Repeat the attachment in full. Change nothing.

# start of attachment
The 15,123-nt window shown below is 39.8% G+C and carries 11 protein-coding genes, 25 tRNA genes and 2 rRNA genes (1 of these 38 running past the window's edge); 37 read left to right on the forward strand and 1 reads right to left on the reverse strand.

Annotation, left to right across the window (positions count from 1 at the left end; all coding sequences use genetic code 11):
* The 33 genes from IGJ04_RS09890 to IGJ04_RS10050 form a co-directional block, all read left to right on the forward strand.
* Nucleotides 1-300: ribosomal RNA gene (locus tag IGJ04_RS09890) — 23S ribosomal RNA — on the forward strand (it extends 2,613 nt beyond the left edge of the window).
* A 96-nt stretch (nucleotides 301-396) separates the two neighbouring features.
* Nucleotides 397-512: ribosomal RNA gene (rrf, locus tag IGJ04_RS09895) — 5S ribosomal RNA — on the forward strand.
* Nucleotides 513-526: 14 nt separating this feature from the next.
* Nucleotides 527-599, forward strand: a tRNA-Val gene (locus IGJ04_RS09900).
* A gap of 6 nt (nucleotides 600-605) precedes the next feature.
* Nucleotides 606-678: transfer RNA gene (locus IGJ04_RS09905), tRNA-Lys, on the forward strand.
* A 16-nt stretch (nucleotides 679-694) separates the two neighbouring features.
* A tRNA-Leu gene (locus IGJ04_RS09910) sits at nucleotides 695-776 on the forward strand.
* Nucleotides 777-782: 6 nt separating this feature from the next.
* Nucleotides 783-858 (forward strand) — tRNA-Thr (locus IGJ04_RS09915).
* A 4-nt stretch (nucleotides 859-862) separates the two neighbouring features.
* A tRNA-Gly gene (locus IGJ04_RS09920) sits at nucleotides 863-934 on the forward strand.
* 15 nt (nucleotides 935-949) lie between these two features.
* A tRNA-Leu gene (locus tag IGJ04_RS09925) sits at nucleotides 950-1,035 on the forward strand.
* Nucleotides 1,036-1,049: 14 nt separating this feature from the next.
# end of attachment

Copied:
The 15,123-nt window shown below is 39.8% G+C and carries 11 protein-coding genes, 25 tRNA genes and 2 rRNA genes (1 of these 38 running past the window's edge); 37 read left to right on the forward strand and 1 reads right to left on the reverse strand.

Annotation, left to right across the window (positions count from 1 at the left end; all coding sequences use genetic code 11):
* The 33 genes from IGJ04_RS09890 to IGJ04_RS10050 form a co-directional block, all read left to right on the forward strand.
* Nucleotides 1-300: ribosomal RNA gene (locus tag IGJ04_RS09890) — 23S ribosomal RNA — on the forward strand (it extends 2,613 nt beyond the left edge of the window).
* A 96-nt stretch (nucleotides 301-396) separates the two neighbouring features.
* Nucleotides 397-512: ribosomal RNA gene (rrf, locus tag IGJ04_RS09895) — 5S ribosomal RNA — on the forward strand.
* Nucleotides 513-526: 14 nt separating this feature from the next.
* Nucleotides 527-599, forward strand: a tRNA-Val gene (locus IGJ04_RS09900).
* A gap of 6 nt (nucleotides 600-605) precedes the next feature.
* Nucleotides 606-678: transfer RNA gene (locus IGJ04_RS09905), tRNA-Lys, on the forward strand.
* A 16-nt stretch (nucleotides 679-694) separates the two neighbouring features.
* A tRNA-Leu gene (locus IGJ04_RS09910) sits at nucleotides 695-776 on the forward strand.
* Nucleotides 777-782: 6 nt separating this feature from the next.
* Nucleotides 783-858 (forward strand) — tRNA-Thr (locus IGJ04_RS09915).
* A 4-nt stretch (nucleotides 859-862) separates the two neighbouring features.
* A tRNA-Gly gene (locus IGJ04_RS09920) sits at nucleotides 863-934 on the forward strand.
* 15 nt (nucleotides 935-949) lie between these two features.
* A tRNA-Leu gene (locus tag IGJ04_RS09925) sits at nucleotides 950-1,035 on the forward strand.
* Nucleotides 1,036-1,049: 14 nt separating this feature from the next.